Opposing View: Scrappy Missouri focuses on stopping Gurley


When it comes to Missouri football — and Mizzou athletics in general — there is no greater authority than Dave Matter. Dave attended school at Missouri and worked at the Columbia Daily Tribune covering the Tigers for 14 years before joining the St. Louis Post-Dispatch a couple of years ago.



I reached out to Dave to be this week’s guest on the “Opposing View,” a weekly feature where we ask a beat writer who covers the opposing team some questions about that Saturday’s contest. I sent Dave five specific questions about the game, and then asked him for a prediction. So here ya go …

Q: What was the deal with that Indiana game? I still haven’t seen any footage of the actual contest, but I think I’m like everybody else in that I just saw the final score and said, “What?!”

Matter: “Missouri looked unprepared and uninterested for that game. Maybe it’s because the Tigers had South Carolina coming up next. Maybe because they dominated the Hoosiers last year in Bloomington. The offensive line struggled all day. The defense looked like it had never seen an up-tempo offense before, which is inexcusable because they see one in practice all the time, not to mention last year’s games against Ole Miss, Auburn, Texas A&M and … Indiana! It was one of the most surprising outcomes I’ve seen from a Missouri team in my 15 years covering the team, especially because the Tigers were beaten on both lines of scrimmage. Penalties, bad snaps, dropped third downs. Trainwreck all around.”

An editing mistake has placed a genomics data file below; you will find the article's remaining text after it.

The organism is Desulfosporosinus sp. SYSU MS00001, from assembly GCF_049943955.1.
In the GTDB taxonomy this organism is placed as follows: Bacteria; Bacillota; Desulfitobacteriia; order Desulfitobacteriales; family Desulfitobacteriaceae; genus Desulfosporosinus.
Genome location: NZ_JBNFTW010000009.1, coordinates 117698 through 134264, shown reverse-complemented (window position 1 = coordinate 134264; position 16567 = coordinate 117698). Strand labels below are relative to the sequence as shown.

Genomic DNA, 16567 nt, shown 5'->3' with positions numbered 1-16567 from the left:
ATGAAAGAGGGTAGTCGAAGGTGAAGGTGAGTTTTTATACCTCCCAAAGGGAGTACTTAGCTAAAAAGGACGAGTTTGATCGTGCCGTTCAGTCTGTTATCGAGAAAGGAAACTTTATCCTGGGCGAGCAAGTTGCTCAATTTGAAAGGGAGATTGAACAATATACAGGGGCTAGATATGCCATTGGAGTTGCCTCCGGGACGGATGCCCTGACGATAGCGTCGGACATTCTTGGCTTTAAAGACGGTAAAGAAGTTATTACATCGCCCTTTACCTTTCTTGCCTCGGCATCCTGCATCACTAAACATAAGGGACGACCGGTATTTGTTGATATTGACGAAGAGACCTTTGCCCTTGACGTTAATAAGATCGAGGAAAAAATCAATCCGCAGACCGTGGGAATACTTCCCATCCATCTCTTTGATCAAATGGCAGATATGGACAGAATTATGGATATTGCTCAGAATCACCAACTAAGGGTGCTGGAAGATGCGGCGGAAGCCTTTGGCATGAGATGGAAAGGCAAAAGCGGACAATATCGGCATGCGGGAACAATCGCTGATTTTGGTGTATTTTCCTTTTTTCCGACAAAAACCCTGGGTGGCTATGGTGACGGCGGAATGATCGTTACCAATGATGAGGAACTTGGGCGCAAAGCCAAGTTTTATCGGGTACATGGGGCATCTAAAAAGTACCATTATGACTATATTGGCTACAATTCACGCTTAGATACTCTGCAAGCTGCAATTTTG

Q: What would you say the general feeling is among the Mizzou fanbase about Georgia coming back to Columbia later after that rather inauspicious SEC debut two years ago? I’m assuming there’s a better vibe after last year’s successes, including that win between the hedges?

Matter: “For the most part, Missouri fans have a great respect for Georgia. If you polled MU fans on which SEC East program is the overall best — outside of their own — I suspect UGA would be the overwhelming favorite. That said, last year’s run in the SEC gave fans confidence that Mizzou can compete with everyone in the league. Last year’s win in Athens was significant for the program and for fans. MU walked away from that game believing it can compete against any team in the conference, and in some ways, it created a standard: Mizzou might not win every SEC game, but it won’t be overwhelmed like was the case through most of 2012, when injuries and depth issues depleted that team. MU has now beaten every team in the East at least once. I think reasonable fans understand that it will take time for Mizzou to be viewed as an annual contender in the East, but there’s a sense that the Tigers have proven they belong.”

Q: Georgia seems to be viewing this like the Game of the Century in terms of what it means for its season. Do the Tigers view it as similarly important and season-defining?